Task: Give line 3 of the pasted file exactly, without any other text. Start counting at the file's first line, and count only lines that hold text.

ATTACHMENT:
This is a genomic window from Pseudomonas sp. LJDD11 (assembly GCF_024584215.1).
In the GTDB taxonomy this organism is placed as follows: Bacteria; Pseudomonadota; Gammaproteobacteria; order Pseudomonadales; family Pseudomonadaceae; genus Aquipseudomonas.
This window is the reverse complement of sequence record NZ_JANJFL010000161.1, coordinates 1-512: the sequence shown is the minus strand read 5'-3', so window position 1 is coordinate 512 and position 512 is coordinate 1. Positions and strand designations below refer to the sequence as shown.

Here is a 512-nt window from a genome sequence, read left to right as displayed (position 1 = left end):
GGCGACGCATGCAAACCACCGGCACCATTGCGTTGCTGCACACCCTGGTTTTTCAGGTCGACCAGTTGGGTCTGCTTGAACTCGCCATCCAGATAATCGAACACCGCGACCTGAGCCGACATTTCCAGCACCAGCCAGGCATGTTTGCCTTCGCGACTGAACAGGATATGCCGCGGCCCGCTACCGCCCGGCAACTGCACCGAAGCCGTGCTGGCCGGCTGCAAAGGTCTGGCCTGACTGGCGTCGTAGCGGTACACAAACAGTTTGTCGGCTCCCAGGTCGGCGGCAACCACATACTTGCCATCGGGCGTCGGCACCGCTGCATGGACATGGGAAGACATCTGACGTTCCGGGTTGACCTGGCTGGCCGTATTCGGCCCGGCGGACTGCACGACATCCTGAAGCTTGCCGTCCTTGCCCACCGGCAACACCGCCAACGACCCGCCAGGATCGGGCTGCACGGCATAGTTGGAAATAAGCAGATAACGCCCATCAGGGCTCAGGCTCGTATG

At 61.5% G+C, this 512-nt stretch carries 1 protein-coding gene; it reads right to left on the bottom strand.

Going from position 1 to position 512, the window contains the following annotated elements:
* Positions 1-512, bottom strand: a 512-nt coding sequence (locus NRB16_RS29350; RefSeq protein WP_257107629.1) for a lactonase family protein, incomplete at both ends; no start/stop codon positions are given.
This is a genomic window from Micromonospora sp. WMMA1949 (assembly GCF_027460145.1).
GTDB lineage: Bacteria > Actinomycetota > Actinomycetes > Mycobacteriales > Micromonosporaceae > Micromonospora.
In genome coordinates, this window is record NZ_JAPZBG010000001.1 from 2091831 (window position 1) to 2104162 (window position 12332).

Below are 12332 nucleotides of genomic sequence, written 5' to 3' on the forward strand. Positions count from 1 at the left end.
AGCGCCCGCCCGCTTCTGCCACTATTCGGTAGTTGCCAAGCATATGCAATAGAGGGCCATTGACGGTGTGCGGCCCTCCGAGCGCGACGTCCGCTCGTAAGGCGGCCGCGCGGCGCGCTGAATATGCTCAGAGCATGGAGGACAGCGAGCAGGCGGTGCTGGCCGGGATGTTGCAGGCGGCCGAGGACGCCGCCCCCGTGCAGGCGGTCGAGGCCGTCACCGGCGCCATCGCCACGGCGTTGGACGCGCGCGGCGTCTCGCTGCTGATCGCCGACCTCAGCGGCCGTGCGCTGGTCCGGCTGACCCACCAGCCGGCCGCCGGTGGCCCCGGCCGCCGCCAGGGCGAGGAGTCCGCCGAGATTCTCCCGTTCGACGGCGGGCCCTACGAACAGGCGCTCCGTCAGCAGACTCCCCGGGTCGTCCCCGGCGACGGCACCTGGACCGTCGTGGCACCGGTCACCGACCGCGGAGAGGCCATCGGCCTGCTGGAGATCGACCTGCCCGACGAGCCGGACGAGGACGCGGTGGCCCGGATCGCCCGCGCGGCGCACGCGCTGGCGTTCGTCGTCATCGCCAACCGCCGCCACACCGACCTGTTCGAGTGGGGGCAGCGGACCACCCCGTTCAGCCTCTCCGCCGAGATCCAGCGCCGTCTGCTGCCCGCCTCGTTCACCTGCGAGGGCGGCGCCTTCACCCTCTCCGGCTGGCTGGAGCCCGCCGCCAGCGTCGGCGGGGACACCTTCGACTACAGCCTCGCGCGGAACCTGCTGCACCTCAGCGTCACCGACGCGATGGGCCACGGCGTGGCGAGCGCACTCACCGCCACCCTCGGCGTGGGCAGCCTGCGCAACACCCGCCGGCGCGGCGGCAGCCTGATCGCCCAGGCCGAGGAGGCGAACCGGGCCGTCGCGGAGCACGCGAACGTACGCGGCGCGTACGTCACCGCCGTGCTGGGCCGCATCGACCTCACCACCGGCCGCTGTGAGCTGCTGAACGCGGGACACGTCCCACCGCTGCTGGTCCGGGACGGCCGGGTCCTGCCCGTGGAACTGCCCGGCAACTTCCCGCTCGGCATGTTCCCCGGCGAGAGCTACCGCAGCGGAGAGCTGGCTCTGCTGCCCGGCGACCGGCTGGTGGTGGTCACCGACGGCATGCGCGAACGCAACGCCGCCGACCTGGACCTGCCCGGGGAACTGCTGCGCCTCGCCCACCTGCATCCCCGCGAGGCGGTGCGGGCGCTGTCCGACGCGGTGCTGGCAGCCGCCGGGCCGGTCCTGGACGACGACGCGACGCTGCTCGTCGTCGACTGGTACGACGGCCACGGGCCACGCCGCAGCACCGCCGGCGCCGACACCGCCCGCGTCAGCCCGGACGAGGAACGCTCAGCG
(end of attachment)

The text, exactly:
This window is the reverse complement of sequence record NZ_JANJFL010000161.1, coordinates 1-512: the sequence shown is the minus strand read 5'-3', so window position 1 is coordinate 512 and position 512 is coordinate 1. Positions and strand designations below refer to the sequence as shown.